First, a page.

Millions of motorists who are on the road without an MoT are more likely to face prosecution than ever before.
Advances in the use of digital data, on top of police checks for motoring offences, means your chances of being caught driving illegally are higher than ever, according to the Department for Transport (DfT).
The Government does not collate official statistics for the number of vehicles on the road without a valid MoT certificate, but they believe the number is likely to be similar to those estimated to be driving without insurance or tax.
Research carried out by the Society of Motor Manufacturers and Traders revealed a third of all motorists had driven a car without an MoT certificate; at the end of 2012 there were 35million vehicles on UK roads.
But a DfT spokesman said the number of motorists driving without an MoT is declining year on year.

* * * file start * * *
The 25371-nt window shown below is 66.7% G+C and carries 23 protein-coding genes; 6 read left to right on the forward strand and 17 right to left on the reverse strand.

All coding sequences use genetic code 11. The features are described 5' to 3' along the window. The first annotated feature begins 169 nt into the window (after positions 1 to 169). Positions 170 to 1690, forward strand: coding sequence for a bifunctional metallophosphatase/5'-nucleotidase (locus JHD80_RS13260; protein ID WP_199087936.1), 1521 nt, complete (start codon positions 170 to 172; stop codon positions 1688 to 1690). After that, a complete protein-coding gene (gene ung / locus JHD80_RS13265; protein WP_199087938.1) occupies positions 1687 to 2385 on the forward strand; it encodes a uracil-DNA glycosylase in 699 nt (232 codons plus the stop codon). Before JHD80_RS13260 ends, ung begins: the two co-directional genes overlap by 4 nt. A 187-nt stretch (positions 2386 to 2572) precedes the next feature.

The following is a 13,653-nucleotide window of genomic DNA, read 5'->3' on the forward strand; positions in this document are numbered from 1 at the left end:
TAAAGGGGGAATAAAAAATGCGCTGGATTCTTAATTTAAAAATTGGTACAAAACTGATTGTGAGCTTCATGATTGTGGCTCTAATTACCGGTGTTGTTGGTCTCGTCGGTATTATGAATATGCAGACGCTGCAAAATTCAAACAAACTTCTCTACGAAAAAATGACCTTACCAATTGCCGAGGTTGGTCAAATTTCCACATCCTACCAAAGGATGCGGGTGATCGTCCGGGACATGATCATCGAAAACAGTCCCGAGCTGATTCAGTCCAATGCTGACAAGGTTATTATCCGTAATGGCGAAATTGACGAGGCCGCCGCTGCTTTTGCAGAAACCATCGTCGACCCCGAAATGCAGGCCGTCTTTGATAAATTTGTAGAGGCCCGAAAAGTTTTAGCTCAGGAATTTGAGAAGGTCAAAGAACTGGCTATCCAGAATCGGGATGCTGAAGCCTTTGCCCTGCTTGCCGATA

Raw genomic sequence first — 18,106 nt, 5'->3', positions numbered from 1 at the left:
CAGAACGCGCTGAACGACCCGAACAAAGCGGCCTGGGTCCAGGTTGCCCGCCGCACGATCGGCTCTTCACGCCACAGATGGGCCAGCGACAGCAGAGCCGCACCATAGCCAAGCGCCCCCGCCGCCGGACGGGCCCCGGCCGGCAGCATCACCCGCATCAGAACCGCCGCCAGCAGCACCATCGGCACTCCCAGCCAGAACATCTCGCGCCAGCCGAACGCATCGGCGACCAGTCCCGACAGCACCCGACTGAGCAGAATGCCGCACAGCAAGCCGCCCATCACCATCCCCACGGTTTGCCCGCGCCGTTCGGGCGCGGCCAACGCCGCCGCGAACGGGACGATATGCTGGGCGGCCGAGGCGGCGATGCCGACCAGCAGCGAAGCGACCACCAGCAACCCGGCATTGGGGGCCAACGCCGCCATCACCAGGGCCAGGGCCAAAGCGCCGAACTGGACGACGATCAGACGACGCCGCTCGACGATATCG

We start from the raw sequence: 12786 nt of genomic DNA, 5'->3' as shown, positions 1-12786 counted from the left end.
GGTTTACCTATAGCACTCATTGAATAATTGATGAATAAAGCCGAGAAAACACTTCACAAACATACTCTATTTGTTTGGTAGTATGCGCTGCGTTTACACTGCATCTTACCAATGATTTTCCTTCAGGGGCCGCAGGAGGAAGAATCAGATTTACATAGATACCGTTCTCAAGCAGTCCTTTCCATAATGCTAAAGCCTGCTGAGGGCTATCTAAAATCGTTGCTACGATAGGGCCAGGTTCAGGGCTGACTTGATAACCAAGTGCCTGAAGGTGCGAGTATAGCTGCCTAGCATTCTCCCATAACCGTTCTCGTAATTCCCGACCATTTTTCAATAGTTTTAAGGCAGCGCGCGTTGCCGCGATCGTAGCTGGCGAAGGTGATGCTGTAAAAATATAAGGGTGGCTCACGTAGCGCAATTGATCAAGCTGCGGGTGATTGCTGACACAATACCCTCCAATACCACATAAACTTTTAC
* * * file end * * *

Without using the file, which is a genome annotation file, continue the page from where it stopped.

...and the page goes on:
"People should be aware that the police will always perform a number of routine checks - including a check for an up to date MoT certificate - whenever they stop a vehicle because of a suspected motoring offence," a DfT spokesman told motoring.co.uk
Motorists caught driving without an MoT certificate face a fine of up to £1,000, it can also invalidate your insurance policy which could lead to you getting points on your licence.
Ed Morrow, campaigns officer for road safety charity Brake, told motoring.co.uk: "All drivers have a responsibility to make sure both themselves and their vehicles are in a fit state to be on the road.
"Common vehicle defects such as worn tyres and brakes can kill, just as surely as the driver being drunk or tired. That's why it's vital to make sure your vehicle is in roadworthy condition with an annual MoT.
"Don't be tempted to dodge the cost - it could cost lives. However, don't assume your vehicle is safe just because it has a valid MoT - always do a walk-round check before you drive to check for tyre and wheel defects, tyre pressure and oil and water levels."